More tech than ever before.
by Gunnar Heinrich ::: img via eBay ::: 2010 Rolls-Royce Ghost
JUDGING from a brief tour behind the helm of one Ghost back in 2010, I found myself to be a fan. It’s a posh, plush, thoroughly modern chariot. That having been said, I’m not sure that I’m thrice the fan of the Ghost than I am the F01 generation BMW 750Li. But a lot can change in a year. Namely the price…
by Gunnar Heinrich ::: YouTube ::: img Sara (1997) via IMCDB ::: BMW e32 7 Series
PRECIOUS little’s written of the BMW e32 7-Series (1986-1994).
What’s online, generally, is content posted by owners that enthusiastically showcase their 735i’s aftermarket performance mods or 750iL’s 0-60 time on YouTube. Fine ‘n dandy, but none of these casual entries really do justice to the vintage e32 7er – a sharp, powerfully understated sedan with true Continental swagger.
Truth is – BMW’s e32 stands as one of the best model lines ever to roll off the line at Dingolfing.
When the second generation 7er debuted in 1986, the über-saloon launched the Roundel well into the 90s with pioneering technology and engineering that set the benchmark for performance in the luxury sedan market.
An ungoverned 750i/iL could sail past Mercedes’ 560SEL to 185 mph. At the time, that was no small feat.
Auto, Motor und Sport via Fuenfkommasechs.de
Catch is – the e32 started the industry trend towards a heavy reliance on electronics that’s hurt the model’s longevity. Good, functioning examples of 735i/iL, 740i/iL, and certainly 750iLs are increasingly rare due to high running costs. In particular, repairs of the 750iL’s 5.0 Liter, 300 horsepower V12, Germany’s first automotive 12 cylinder engine since the Weimar, are notorious for being Jaguar-involved and costly.
Still, sterling examples expertly showcase Bavarian road-going finesse and classic Teutonic taste. All the more reason that more should be written on the great e32.
By Gunnar Heinrich | YouTube
DERIVING an odd pleasure from watching one of my all-time favorite cars – the e38 generation BMW 7-Series – receive punishing treatment through the course of an uncaring production, I thought I’d share with you this action short from the BMW Films collection.
Ambush, directed by John Frankenheimer, features Clive Owen as a cool tempered driver and Tomas Milian as a frightened passenger (Mr. Milian played General Salazar in Steven Soderbergh’s Traffic) in a low-on-plot chase thriller that’s set in a series of anonymous locales.
Not quite as epic as Guy Ritchie’s M5 flick, Star, Frankenheimer does this piece an adequate justice. For the car’s part, the 740i’s performance shines. The last of the great sharks.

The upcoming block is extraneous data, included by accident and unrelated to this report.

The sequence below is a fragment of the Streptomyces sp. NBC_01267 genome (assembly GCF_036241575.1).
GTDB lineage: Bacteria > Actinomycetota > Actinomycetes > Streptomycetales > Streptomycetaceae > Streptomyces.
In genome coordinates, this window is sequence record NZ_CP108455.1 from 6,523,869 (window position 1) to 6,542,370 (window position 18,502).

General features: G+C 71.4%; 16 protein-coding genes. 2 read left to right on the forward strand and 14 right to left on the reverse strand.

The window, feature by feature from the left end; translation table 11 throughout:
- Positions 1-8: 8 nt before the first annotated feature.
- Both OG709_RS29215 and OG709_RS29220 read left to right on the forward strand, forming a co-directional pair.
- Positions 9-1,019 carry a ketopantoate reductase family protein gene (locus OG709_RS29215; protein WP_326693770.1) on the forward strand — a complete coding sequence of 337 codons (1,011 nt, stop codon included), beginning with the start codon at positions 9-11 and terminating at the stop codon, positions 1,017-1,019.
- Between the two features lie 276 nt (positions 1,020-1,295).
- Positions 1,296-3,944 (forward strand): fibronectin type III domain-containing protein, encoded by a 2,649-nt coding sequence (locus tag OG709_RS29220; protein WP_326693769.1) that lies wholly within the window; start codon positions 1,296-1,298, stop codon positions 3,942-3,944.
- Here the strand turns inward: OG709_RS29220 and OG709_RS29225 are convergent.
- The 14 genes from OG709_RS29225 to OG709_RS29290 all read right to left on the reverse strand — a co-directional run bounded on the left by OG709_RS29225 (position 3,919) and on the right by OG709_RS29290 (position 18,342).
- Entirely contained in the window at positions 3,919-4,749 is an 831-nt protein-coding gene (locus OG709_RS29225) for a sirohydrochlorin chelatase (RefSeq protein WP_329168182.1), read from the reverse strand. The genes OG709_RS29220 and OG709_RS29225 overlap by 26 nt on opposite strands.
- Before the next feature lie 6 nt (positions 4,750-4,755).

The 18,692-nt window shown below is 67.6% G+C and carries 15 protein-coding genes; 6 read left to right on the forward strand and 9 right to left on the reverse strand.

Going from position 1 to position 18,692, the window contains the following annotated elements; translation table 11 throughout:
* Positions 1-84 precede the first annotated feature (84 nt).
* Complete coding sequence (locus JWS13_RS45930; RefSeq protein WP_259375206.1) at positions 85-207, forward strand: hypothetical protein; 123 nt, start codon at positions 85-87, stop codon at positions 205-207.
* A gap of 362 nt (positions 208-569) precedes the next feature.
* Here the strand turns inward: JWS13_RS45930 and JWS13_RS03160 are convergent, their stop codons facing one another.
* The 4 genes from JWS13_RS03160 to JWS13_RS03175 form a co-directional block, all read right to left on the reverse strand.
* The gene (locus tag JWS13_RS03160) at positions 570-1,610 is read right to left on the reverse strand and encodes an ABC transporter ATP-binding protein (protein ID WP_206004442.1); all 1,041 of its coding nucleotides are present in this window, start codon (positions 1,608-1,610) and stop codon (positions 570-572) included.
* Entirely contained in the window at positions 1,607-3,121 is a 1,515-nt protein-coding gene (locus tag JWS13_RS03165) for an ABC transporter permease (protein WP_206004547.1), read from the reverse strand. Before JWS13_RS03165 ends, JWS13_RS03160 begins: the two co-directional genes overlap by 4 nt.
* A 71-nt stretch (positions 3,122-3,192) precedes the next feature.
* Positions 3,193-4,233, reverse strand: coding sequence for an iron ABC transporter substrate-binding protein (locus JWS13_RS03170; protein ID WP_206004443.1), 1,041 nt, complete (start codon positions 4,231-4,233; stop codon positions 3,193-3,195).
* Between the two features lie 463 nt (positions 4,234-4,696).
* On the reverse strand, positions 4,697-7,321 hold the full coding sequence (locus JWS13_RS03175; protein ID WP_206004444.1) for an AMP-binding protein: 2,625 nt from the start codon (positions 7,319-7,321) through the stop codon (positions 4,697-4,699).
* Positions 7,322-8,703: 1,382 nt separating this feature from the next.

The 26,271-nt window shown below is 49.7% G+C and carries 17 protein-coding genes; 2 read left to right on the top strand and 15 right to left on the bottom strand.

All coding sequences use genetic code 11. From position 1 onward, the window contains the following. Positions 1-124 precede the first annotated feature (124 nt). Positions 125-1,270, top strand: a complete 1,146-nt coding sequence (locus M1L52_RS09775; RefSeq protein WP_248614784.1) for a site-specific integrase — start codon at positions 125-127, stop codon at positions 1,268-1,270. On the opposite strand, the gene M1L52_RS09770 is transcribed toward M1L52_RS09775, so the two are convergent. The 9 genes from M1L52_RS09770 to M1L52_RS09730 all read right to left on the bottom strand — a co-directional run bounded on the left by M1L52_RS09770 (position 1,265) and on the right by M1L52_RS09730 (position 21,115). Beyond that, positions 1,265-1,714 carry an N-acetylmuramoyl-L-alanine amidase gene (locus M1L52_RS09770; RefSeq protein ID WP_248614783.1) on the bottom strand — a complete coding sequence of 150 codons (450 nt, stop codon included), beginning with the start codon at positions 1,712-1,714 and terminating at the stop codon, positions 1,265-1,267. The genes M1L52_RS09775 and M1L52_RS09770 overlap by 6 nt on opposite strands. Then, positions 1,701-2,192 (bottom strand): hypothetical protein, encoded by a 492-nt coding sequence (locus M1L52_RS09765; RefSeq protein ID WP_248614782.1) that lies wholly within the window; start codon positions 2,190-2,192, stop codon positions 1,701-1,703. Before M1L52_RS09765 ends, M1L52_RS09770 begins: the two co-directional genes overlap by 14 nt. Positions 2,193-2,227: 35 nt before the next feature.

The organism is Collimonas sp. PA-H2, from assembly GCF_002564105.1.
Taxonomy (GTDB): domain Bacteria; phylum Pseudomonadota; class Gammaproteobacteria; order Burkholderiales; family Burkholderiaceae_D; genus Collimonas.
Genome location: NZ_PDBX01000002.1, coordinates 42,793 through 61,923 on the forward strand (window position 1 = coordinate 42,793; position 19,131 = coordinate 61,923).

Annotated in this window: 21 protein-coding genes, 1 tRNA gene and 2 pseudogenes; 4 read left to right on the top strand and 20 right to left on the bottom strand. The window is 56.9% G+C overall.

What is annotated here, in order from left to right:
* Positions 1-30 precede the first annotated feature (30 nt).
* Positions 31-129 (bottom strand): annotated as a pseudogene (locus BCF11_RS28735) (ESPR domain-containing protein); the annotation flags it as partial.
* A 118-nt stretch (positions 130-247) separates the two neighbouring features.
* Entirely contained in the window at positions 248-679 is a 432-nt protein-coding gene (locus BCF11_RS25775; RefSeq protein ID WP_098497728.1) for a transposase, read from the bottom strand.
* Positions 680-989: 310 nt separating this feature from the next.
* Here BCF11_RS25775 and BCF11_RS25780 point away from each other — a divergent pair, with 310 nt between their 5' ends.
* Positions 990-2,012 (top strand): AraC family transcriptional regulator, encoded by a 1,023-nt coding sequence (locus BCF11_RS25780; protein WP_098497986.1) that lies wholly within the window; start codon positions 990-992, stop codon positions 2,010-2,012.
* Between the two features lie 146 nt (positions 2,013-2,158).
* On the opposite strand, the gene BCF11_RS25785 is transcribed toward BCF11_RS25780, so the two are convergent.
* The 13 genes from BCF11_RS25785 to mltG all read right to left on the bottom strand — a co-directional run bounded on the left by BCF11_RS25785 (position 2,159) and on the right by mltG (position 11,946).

FIRST impressions are hard to get past, although this Seven will give you reasons to try.
The appearance of this car did not evoke the “Gee I’d like to have one of those,” response. Instead, I thought, “Christ, this thing is giant.” And it makes up for its size – in ugly.
Size is a large part of this new Seven’s stylistic challenge. And this begs the question: when something, anything is overly large isn’t it the designer’s job to help lighten its appearance? Lend it a little grace?
That just hasn’t happened here.
The high beltline actually makes the sedan’s profile look taller and fatter. Why on Earth would BMW borrow this styling element directly from their least expensive car – the One – and use it on their new flagship?
I wouldn’t mind necessarily, but the aesthetic faux-pas looks lousy on the baby Bimmer, too.
Too big is sometimes just that. And the length of the car consists of a mass of cutlines that do nothing shrink this boat, visually. Even this model’s predecessor, portly though it was, somehow managed to look lighter on its feet.
Look, I know how popular it has been in recent years to pick on BMW styling.
On the other hand, perhaps there’s good reason to do so.
Has BMW now become the least homologous line of cars out there? The One and the Seven now look similar and I’m pretty sure that’s not a good thing.
The Six looks like no other car in the lineup, as is true with the Ugly Five and the beautiful Three.
BMW’s rivals have a smart visual continuity in their lineups which makes any Audi look like an Audi and any Benz look like a Benz. Damned If I can say that about BMW’s family.
Back to the Seven. The interior, while clearly well done, is a bit cold in its presentation. It’s sort of fussy industrial, rather than warmly inviting. There are acres of cow, dark wood and shiny metal. And despite all this luxurious gluttony, the cabin still remains uninviting.
All that mass and all that ugly disappear when you drive this car.
Simply put, it’s got tons of power. Just a few minutes in the twisties and you’re left feeling totally comfortable flinging it into and powering out of every turn. You would not find a stick shift out of place here at all, if BMW offered one.